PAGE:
Stonewall Penitentiary


Genre:    Adventure 

Developer:   Storycentric Worlds

Publisher:    Unimatrix Productions  

Released:   May 13, 2018              

Requirements (minimum):

  • OS: Windows XP or later 
  • Processor: Pentium 4
  • Memory: 2 GB RAM
  • Graphics: any
  • Storage: 2 GB available space
  • Sound Card: Optional, but highly recommended
  • DirectX: version 9.0c
  • Additional Notes: Native resolution: 1366x768; rescales to fill screen




By Dan Peach


Stonewall Penitentiary

Storycentric Worlds

Stonewall Penitentiary is the latest offering from Unimatrix Productions in their Storycentric Worlds line of games, and the first not be based on a previously released title. Coming hot on the heels of Lifestream, Shady Brook, and The Filmmaker, Stonewall Penitentiary departs from the visual text adventure hybrid style of its predecessors, to bring players a much more traditional 1st-person point-and-click adventure game experience. And it is all the better for it.

The basic set up is that we are William Thane, a once happily married family man, now struggling with alcoholism and depression. And as if that wasn't enough to deal with, we've just been abducted, stripped naked, tied up, and locked in a cell in an old disused prison. We're not alone either. There are six other people locked in here with us, and we're about to be forced into a violent, bloody, and downright disturbing game of cat-and-mouse, by a sick and twisted masked figure with a point to make. Oh, and just to top it all off, one of us is a killer, and we're all going to die, one by one, over the course of the next six hours! Yay!

It's easy to see that Stonewall Penitentiary takes a lot of inspiration from slasher horror movies of the past, and for the most part it mirrors the structure of those movies very well. Characters die in a seemingly random order, and there's no way to really guess who's going to be next, so it's always a surprise. What was even more of a surprise though, was that the next victim can even, sometimes, be us! Yes, it is possible to die in this game. But don't worry, because if you do die, the game puts you right back to just before the terrifying event, so you can try again. And when I say terrifying, I'm not joking. Well, I might be exaggerating a little, as the game is never really terrifying. It is, however, quite creepy and unnerving in parts, with a few scenes that actually did genuinely scare me. These are the scenes in which you can die, and they take the form of little chase sequences, where our masked friend, The Judge, comes at us with an "oversized gavel". It's relatively easy to escape though, as you're given plenty of time to move to the next screen and get away. One thing that really impressed me, during one of these sequences, was that I had an instinctive reaction to The Judge coming at me - a kind of fight-or-flight response - and was very happy to see that this reaction had been foreseen by the developer and designed into the game simply as an option. It's little things like this that show a developer is really thinking about how a player might interact with the game, and so I was more than happy to be given an achievement for it.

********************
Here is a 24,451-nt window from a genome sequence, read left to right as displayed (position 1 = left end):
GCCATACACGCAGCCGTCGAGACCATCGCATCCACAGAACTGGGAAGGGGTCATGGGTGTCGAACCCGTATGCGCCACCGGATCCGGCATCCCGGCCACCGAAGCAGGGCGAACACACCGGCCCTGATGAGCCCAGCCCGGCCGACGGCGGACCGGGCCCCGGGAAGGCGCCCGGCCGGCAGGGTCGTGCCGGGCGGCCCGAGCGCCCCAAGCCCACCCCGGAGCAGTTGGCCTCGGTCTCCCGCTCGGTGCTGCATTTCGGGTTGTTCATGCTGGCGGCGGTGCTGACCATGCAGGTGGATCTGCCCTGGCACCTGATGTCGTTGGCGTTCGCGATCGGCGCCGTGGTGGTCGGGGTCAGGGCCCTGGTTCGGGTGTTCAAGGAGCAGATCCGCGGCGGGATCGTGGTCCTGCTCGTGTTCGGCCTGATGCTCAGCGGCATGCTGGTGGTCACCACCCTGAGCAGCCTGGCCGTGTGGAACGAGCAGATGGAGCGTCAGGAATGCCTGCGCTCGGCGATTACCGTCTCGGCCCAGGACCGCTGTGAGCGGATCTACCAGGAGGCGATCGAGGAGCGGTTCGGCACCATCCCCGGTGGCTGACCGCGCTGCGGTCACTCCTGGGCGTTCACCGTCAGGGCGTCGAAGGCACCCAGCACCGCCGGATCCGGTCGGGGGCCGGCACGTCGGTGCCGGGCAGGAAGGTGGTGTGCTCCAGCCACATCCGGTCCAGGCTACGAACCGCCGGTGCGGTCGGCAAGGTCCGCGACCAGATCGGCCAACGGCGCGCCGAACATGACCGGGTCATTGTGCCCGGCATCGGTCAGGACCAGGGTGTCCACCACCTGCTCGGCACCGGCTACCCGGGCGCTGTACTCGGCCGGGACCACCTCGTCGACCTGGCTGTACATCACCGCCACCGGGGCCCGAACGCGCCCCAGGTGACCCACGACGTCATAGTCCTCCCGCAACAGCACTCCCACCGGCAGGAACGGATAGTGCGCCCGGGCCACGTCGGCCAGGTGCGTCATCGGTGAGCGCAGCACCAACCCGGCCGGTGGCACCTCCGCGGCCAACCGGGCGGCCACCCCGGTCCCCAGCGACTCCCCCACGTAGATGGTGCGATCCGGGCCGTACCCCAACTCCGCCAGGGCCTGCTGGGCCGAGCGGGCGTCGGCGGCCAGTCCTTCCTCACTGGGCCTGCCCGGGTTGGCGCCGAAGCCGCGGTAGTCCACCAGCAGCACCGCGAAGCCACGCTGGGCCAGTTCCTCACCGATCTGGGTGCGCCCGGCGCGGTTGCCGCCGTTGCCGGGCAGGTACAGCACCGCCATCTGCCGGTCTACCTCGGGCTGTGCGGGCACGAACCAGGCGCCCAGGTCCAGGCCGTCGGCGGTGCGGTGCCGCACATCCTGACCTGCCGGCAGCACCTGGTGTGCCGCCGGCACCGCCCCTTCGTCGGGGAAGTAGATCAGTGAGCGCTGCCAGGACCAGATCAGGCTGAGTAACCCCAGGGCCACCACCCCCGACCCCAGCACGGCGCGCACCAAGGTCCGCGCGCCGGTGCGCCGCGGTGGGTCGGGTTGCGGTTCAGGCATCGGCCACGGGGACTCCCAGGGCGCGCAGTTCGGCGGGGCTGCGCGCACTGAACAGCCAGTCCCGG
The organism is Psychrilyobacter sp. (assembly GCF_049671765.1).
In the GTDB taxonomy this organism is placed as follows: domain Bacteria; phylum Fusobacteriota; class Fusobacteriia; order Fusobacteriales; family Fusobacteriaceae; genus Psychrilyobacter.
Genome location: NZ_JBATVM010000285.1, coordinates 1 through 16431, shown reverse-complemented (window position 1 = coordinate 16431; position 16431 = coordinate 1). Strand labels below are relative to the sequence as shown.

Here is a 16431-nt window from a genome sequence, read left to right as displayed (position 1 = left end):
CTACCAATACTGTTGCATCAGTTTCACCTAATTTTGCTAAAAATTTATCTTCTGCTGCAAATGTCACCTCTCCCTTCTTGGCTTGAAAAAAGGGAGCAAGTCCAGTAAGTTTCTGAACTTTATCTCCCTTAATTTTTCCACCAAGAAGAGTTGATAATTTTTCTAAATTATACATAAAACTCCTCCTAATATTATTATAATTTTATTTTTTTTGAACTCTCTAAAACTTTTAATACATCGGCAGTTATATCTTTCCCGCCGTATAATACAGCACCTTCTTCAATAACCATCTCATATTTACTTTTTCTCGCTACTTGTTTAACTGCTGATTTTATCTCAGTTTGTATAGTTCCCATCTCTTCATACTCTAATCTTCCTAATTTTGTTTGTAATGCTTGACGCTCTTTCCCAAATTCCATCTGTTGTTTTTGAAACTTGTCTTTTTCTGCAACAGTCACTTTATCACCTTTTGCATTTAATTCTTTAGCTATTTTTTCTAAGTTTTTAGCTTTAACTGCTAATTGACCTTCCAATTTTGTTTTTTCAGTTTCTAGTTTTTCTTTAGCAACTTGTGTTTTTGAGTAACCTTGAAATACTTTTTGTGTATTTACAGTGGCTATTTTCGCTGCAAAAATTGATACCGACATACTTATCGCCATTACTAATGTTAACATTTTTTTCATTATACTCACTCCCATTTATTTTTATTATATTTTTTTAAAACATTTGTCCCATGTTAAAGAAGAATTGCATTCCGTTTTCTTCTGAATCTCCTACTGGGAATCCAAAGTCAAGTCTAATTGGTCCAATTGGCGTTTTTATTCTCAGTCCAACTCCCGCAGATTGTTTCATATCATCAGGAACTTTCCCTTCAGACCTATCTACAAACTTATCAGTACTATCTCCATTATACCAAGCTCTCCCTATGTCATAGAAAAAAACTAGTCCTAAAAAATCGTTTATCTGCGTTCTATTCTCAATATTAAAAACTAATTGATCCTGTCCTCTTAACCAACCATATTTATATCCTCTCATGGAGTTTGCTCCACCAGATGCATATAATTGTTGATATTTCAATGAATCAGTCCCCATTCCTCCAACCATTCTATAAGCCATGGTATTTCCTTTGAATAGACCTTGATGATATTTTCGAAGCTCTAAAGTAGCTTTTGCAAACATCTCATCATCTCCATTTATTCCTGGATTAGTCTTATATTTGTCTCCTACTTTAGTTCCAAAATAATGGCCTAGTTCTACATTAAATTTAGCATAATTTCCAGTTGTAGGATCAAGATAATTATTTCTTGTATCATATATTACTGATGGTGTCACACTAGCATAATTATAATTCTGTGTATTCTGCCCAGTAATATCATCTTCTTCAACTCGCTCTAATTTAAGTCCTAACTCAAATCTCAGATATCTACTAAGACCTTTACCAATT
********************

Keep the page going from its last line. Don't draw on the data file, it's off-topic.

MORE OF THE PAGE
So, how is the story overall? Well, it's perfectly adequate, but it's not mind blowing either. It really is just your typical who-is-doing-it slasher movie feast of mystery and horror. Basically, all of us now trapped in the prison have done something bad in our past. Something that we didn't get punished for. And something, which resulted in the death of someone else. So, this Judge character has taken it upon themselves to make sure we experience just retribution for these terrible deeds. As we play through the game, each of our tragic backstories is revealed in flashbacks, with our own story being saved until the very end. This is good because what WE did is part of the overall mystery of the game, and one of the reasons to keep playing. I wasn't entirely sold on this concept however, as it felt like there was a little inconsistency in the severity of the characters' so called crimes. Some of them were cold bloodied killers, some had just made mistakes, and some didn't appear to have really done much of anything at all. How The Judge came to know of our crimes is revealed late into the game, but again, that didn't really fit for at least two of the characters, as they seemed legitimately awful people who probably wouldn't have felt any sorrow or regret, and who wouldn't have done what they were supposed to have done that led The Judge to them.